The IRS is playing the part of Nero fiddling when it comes to US cities finances and their ability to reduce the pension costs that are destroying them.
As The Curmudgeon reported, cities and counties got a breath of fresh air last week when the bankruptcy judge handling Detroit’s bankruptcy ruled that the city could cut current pensions and rewrite their unions’ contracts to reduce future costs.
Just at the time when there appears a glimmer of light that could begin to put municipal governments onto a more sound financial footing, along comes the Obama administration – in the form of the IRS – to try to save the unions’ bloated defined benefit contracts. Never let a crisis go to waste.
For more than three years the IRS has failed to clarify a rule on changes to public pension systems that would allow municipalities to shift workers into new, less-expensive plans without losing any tax advantages they had under the old plan.
The issue flared up in 2009, when officials in California’s Orange County negotiated an agreement with their union that included giving workers the option of moving from their expensive, defined-benefit pension into a hybrid plan featuring a less-costly defined-benefit combined with a 401(k). The plan saves the county money—at least $10 million annually and potentially much more, depending on how many workers sign up—and it also increases worker take-home pay by cutting employee contributions to the plan.
The Orange County Employees Association accepted the new plan to let workers choose more take-home pay now, but there was an unexpected glitch. Local government contributions into a defined-benefit pension aren’t counted as part of an employee’s taxable wages. However, officials discovered that thanks to a murky ruling a few years earlier, the IRS might decide that a portion of the employees’ pension contributions are taxable if a worker moves into a plan such as the one offered by Orange County. Such a ruling would remove a key tax-savings for the employee and probably cause most workers to avoid the new plan.
One of the keys to putting municipal financing on sound footing is getting out of defined benefit pension plans. Based on actuarial studies the cities, counties, and states are currently in a position where their retirement plans are underfunded by up to $3 trillion. Detroit is barely the tip of the iceberg, the Chicago and the State of Illinois aren’t far behind.
Earlier this year, several members of Congress introduced a bill that would amend the IRS code to permit the kinds of changes enacted by San Jose and Orange County. “The federal government should not be standing in the way of states, cities and counties that are attempting to take the initiative in solving their own deficit problems,” co-sponsor John Campbell, a Republican representing part of Orange County, said when the bill was introduced in January. The bill has bipartisan backing, including Democrat Loretta Sanchez, who also represents one of Orange County’s congressional districts.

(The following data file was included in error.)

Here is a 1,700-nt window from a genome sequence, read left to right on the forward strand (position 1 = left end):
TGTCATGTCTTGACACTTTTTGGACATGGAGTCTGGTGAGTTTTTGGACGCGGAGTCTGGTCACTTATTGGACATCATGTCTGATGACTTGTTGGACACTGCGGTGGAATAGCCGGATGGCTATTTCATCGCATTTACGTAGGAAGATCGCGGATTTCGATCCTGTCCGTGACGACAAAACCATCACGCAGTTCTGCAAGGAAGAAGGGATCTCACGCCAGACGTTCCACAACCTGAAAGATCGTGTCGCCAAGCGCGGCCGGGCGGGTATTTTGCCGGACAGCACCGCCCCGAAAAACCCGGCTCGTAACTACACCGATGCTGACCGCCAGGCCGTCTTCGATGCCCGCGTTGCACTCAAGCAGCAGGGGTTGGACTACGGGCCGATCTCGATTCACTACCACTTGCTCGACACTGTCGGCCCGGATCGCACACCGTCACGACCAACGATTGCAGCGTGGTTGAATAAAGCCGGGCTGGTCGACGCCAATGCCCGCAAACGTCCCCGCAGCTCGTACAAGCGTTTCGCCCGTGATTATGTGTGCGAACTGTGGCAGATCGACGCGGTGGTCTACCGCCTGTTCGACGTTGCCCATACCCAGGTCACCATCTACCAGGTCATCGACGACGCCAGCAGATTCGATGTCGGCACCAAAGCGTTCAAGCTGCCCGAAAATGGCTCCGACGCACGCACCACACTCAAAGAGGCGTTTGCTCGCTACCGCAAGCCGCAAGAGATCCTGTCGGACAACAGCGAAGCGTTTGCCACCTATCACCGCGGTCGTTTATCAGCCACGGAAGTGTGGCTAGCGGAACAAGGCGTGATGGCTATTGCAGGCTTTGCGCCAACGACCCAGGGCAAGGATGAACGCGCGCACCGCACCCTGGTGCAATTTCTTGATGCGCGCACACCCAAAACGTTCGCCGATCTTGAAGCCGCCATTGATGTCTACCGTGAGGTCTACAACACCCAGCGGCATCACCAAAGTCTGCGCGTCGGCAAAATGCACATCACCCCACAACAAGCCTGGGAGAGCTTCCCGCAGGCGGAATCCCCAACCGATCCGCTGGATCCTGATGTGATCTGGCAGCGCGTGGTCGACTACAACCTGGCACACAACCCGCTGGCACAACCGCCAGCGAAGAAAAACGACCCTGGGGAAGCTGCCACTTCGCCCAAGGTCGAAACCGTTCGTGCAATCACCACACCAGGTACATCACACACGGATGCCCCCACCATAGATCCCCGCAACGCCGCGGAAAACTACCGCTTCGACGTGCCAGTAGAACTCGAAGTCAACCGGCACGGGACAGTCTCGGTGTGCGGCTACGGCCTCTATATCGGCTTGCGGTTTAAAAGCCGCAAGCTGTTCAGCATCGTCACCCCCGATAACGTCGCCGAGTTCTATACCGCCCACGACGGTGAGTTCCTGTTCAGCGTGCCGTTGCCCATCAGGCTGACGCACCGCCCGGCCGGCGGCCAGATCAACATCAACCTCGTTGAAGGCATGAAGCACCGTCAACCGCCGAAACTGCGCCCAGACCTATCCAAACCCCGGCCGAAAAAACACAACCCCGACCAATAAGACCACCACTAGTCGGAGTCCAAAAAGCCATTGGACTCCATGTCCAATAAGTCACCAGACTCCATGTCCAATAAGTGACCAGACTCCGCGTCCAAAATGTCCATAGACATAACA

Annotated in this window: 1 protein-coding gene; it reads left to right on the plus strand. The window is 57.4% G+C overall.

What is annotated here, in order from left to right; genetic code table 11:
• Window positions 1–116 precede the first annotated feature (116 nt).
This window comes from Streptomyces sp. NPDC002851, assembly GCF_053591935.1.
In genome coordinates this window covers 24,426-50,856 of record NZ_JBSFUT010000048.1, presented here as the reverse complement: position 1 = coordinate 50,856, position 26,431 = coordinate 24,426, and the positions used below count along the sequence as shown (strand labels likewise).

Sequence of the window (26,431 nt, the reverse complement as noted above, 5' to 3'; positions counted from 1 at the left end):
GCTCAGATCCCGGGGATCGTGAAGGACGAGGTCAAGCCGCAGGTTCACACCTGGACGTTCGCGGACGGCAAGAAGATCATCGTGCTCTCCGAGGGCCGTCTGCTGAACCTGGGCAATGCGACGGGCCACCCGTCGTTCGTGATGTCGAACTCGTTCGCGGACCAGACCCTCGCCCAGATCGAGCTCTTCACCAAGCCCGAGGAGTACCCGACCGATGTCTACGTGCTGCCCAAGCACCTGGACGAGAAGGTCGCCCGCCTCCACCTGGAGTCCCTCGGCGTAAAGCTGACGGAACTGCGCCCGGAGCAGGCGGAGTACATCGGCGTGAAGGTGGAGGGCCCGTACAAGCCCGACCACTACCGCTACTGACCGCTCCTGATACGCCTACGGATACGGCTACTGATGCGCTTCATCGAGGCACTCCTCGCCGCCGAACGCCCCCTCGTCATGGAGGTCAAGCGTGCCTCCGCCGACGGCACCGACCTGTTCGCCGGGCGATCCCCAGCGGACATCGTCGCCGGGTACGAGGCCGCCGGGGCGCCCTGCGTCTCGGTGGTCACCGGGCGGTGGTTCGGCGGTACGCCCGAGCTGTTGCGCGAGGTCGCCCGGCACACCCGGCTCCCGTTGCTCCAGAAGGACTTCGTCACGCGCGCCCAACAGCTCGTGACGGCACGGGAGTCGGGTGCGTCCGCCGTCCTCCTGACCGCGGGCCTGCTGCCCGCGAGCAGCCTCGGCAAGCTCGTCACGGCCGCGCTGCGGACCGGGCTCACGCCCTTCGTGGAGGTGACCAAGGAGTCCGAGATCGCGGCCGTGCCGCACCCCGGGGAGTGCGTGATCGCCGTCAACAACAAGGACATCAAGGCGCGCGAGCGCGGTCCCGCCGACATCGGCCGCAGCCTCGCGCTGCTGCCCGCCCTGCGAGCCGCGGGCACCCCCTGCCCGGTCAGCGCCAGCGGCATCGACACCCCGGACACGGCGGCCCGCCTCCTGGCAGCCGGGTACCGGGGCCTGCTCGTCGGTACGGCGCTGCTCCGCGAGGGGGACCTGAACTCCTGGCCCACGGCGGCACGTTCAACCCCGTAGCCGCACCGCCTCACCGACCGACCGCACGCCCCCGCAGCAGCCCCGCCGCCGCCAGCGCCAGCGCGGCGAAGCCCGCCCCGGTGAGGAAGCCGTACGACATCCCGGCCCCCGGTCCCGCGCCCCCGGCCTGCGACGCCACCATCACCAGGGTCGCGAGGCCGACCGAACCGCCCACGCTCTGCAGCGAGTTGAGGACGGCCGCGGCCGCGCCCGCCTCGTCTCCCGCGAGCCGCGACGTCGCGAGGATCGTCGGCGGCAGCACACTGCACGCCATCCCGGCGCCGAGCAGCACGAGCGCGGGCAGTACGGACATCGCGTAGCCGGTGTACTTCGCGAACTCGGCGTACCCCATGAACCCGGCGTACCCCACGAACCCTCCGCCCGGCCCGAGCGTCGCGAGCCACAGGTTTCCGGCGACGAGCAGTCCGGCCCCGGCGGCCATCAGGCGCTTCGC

But so far the bill has gone nowhere, in part because of union opposition. In August, Ms. Sanchez told the press that the American Federation of State, County and Municipal Employees and others are unhappy because clarification of the tax issue would spur more cities to move current employees into hybrid plans that feature defined contribution options.
Public employee unions own the Democratic Party, they own the Obama administration lock, stock, and barrel, and they pretty much have final say in the Washington bureaucracy no matter which party is in power. That means that any reform of the IRS regulations will have to go over the top of the unions’ dead bodies (metaphorically speaking of course).
“Cities and counties all over America are losing their grip on solvency, and pension costs are often a factor,” says [Orange County Supervisor John M.W.]. Moorlach. “Offering employees a cheaper plan is a way to curb costs while attempting to sidestep what’s really the only other option: a showdown” with unions rather than a negotiated settlement like the one in Orange County. Ms. Sanchez has put it more simply: “We don’t want to end up like Detroit.”
While I’m sure the House Oversight Committee will toss this on their to-do list relative to the IRS, the probability of getting anything done in the next three years is zero, given the agency’s success at stonewalling their investigations. They’ve not only thumbed their nose at the Committee, they’ve been busily expanding their harassment of conservative organizations.
When somebody as outright dumb, unethical, and bought by the unions as Loretta Sanchez can figure this out, what’s stopping the so-called smartest president ever?